Question: How do I choose among velvet assembled contigs with different k (k-mer) values?
gravatar for whatup
6.4 years ago by
United States
whatup30 wrote:

I have some contigs assembled by velvet using k-mer values ranging from 21 to 31 with step size of 2 (k-mer values: 21, 23, 25, 27, 29, 31).  Oases was also ran on theses assembled contigs since they are for transcriptome assembly.

My question is how do I go about picking the best contig out of these six contigs assembled with different k-mer values?  What is the standard criterion to pick the best?  would it be the average contig length?

When I run it with VelvetOptimiser, it doesn't return all the contigs that were assembled with different k-mer values.  It only returns one fasta file at the end.  How does it go about picking the best for its final output?

velvet contig assembly velvetg • 4.7k views
ADD COMMENTlink modified 6.4 years ago by Adrian Pelin2.4k • written 6.4 years ago by whatup30
gravatar for Philipp Bayer
6.4 years ago by
Philipp Bayer6.9k
Philipp Bayer6.9k wrote:

If you look at the VelvetOptimiser manual, you'll see that by default, it returns the contigs with the highest N50:

  --k|optFuncKmer=s The optimisation function used for k-mer choice. (default 'n50').

There is a whole bunch of other functions in there for you to choose:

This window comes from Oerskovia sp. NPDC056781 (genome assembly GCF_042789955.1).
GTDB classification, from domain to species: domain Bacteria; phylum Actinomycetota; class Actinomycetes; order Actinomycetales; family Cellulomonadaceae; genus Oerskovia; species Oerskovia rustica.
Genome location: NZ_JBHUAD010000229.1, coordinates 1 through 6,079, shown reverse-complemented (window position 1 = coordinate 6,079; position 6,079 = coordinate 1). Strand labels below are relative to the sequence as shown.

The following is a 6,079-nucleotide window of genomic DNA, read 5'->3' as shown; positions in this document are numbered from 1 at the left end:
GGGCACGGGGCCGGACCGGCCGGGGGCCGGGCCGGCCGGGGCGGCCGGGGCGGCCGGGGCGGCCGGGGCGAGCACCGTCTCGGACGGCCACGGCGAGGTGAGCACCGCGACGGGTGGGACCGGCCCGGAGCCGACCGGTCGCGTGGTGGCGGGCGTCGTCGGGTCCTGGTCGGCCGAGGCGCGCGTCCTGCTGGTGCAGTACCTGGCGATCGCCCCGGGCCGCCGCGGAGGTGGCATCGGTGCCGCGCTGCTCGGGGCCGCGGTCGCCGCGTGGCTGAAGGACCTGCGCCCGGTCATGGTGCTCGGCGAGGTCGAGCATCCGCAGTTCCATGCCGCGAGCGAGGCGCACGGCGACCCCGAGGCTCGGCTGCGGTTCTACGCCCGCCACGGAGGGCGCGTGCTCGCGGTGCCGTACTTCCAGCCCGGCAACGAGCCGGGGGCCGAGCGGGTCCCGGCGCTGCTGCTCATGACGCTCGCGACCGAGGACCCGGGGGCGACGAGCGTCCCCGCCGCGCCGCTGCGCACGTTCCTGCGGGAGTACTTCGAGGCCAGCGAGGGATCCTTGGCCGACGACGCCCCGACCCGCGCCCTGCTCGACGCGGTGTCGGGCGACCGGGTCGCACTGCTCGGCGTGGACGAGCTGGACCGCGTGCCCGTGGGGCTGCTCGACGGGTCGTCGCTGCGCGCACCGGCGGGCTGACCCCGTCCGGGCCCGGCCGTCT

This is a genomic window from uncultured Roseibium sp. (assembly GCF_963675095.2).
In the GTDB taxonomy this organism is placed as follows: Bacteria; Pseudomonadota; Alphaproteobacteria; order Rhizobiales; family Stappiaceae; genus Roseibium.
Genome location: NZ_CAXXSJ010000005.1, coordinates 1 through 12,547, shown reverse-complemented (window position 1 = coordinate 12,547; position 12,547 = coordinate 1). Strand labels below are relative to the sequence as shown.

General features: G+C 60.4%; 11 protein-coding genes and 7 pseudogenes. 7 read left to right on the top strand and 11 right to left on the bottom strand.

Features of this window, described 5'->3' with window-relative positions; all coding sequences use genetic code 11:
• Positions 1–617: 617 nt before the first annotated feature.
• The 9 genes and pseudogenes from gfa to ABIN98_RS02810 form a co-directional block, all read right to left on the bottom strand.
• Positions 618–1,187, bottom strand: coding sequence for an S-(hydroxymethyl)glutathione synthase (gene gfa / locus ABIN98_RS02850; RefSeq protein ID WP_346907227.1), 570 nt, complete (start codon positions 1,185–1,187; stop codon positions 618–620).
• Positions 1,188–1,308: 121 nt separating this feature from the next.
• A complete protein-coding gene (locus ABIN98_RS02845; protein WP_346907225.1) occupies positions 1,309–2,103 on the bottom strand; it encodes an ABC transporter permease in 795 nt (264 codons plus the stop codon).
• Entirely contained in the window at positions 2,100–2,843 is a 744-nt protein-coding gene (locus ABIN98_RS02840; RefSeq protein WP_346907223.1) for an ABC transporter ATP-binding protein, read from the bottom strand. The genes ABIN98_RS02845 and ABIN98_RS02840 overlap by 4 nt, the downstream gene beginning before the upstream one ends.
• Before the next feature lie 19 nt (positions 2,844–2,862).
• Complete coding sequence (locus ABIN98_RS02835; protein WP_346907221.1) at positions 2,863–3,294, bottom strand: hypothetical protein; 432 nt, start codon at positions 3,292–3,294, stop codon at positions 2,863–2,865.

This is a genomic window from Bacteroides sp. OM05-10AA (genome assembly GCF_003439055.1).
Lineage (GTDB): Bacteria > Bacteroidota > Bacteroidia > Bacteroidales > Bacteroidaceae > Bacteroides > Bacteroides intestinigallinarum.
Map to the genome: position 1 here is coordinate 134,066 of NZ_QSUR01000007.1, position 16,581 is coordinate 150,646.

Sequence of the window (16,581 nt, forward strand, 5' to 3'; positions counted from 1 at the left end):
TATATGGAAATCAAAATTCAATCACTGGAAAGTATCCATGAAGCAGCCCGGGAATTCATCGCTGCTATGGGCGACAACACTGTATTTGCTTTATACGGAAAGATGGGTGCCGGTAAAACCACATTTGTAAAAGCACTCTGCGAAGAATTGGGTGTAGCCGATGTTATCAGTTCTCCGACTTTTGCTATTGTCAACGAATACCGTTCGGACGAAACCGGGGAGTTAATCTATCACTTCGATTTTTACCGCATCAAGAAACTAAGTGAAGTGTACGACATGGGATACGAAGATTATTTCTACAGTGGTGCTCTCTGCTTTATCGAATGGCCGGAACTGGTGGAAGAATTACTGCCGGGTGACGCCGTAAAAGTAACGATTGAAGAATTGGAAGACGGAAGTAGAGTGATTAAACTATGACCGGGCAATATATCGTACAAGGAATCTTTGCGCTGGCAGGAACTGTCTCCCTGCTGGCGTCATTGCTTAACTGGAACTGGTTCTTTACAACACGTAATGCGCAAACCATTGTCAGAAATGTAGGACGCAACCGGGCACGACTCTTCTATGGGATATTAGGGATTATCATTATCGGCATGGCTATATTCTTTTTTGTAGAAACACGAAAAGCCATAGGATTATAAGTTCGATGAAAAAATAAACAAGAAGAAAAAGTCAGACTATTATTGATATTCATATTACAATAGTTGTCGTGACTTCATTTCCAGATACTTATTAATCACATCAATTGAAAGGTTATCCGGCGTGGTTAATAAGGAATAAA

Advanced!: Changing the optimisation function(s)

Velvet optimiser assembly optimisation function can be built from the following variables.
	LNbp = The total number of Ns in large contigs
	Lbp = The total number of base pairs in large contigs
	Lcon = The number of large contigs
	max = The length of the longest contig
	n50 = The n50
	ncon = The total number of contigs
	tbp = The total number of basepairs in contigs
Examples are:
	'Lbp' = Just the total basepairs in contigs longer than 1kb
	'n50*Lcon' = The n50 times the number of long contigs.
	'n50*Lcon/tbp+log(Lbp)' = The n50 times the number of long contigs divided
		by the total bases in all contigs plus the log of the number of bases
		in long contigs.

You can play around with some of these formulas and calculate them manually. I'm sure no assembly will be perfect - for example, if you look for N50 alone, you might get an overlong assembly that stitched contigs together that don't belong together (i.e., chimeric contigs).

There are also other programs that use different methods to choose the best k-mer, for example, KmerGenie ( ) counts the k-mers in your reads and tells you which k-mer you get the most distinct genomic k-mers.

You can also run all of your assemblies through an assembly metrics tool like QUAST ( ) and judge from that output which one is best.

Have a look at the Assemblathon 1 and Assemblathon 2 papers, and see how they compare their assemblies.

ADD COMMENTlink modified 6.4 years ago • written 6.4 years ago by Philipp Bayer6.9k
gravatar for Adrian Pelin
6.4 years ago by
Adrian Pelin2.4k
Adrian Pelin2.4k wrote:

if these are transcriptome assemblies, just merge all the different k-mers into one assembly. Look at the oases manual.

ADD COMMENTlink written 6.4 years ago by Adrian Pelin2.4k
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